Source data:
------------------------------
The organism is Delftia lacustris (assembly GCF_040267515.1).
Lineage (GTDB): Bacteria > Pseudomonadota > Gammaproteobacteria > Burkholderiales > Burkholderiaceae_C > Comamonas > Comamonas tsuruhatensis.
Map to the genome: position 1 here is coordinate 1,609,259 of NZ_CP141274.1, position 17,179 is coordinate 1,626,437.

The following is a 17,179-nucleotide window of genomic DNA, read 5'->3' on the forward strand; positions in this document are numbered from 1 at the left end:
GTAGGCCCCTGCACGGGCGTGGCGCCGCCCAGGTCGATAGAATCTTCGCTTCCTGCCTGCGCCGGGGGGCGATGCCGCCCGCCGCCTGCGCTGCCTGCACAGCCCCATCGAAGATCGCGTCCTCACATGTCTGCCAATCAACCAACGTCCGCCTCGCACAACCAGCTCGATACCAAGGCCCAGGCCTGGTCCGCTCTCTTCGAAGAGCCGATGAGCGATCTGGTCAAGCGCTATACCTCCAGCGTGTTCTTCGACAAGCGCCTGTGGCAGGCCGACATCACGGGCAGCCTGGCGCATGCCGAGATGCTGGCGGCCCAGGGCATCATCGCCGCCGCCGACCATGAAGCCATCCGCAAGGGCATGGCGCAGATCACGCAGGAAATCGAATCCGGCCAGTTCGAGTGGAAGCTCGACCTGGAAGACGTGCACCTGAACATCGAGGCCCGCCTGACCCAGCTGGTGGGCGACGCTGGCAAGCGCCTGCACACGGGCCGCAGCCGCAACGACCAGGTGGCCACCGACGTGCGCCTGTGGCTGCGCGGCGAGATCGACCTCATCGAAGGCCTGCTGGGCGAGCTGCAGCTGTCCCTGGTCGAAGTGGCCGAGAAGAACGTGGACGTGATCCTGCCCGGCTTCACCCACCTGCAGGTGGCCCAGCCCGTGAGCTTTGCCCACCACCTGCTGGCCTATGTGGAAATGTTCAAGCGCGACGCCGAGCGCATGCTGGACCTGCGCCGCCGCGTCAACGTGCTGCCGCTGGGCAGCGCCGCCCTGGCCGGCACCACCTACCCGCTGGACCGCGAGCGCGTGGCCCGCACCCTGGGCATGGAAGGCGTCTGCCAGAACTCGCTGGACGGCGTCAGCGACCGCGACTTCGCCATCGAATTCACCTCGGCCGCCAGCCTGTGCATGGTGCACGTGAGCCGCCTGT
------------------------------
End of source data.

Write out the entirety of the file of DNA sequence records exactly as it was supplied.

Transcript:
The organism is Delftia lacustris (assembly GCF_040267515.1).
Lineage (GTDB): Bacteria > Pseudomonadota > Gammaproteobacteria > Burkholderiales > Burkholderiaceae_C > Comamonas > Comamonas tsuruhatensis.
Map to the genome: position 1 here is coordinate 1,609,259 of NZ_CP141274.1, position 17,179 is coordinate 1,626,437.

The following is a 17,179-nucleotide window of genomic DNA, read 5'->3' on the forward strand; positions in this document are numbered from 1 at the left end:
GTAGGCCCCTGCACGGGCGTGGCGCCGCCCAGGTCGATAGAATCTTCGCTTCCTGCCTGCGCCGGGGGGCGATGCCGCCCGCCGCCTGCGCTGCCTGCACAGCCCCATCGAAGATCGCGTCCTCACATGTCTGCCAATCAACCAACGTCCGCCTCGCACAACCAGCTCGATACCAAGGCCCAGGCCTGGTCCGCTCTCTTCGAAGAGCCGATGAGCGATCTGGTCAAGCGCTATACCTCCAGCGTGTTCTTCGACAAGCGCCTGTGGCAGGCCGACATCACGGGCAGCCTGGCGCATGCCGAGATGCTGGCGGCCCAGGGCATCATCGCCGCCGCCGACCATGAAGCCATCCGCAAGGGCATGGCGCAGATCACGCAGGAAATCGAATCCGGCCAGTTCGAGTGGAAGCTCGACCTGGAAGACGTGCACCTGAACATCGAGGCCCGCCTGACCCAGCTGGTGGGCGACGCTGGCAAGCGCCTGCACACGGGCCGCAGCCGCAACGACCAGGTGGCCACCGACGTGCGCCTGTGGCTGCGCGGCGAGATCGACCTCATCGAAGGCCTGCTGGGCGAGCTGCAGCTGTCCCTGGTCGAAGTGGCCGAGAAGAACGTGGACGTGATCCTGCCCGGCTTCACCCACCTGCAGGTGGCCCAGCCCGTGAGCTTTGCCCACCACCTGCTGGCCTATGTGGAAATGTTCAAGCGCGACGCCGAGCGCATGCTGGACCTGCGCCGCCGCGTCAACGTGCTGCCGCTGGGCAGCGCCGCCCTGGCCGGCACCACCTACCCGCTGGACCGCGAGCGCGTGGCCCGCACCCTGGGCATGGAAGGCGTCTGCCAGAACTCGCTGGACGGCGTCAGCGACCGCGACTTCGCCATCGAATTCACCTCGGCCGCCAGCCTGTGCATGGTGCACGTGAGCCGCCTGT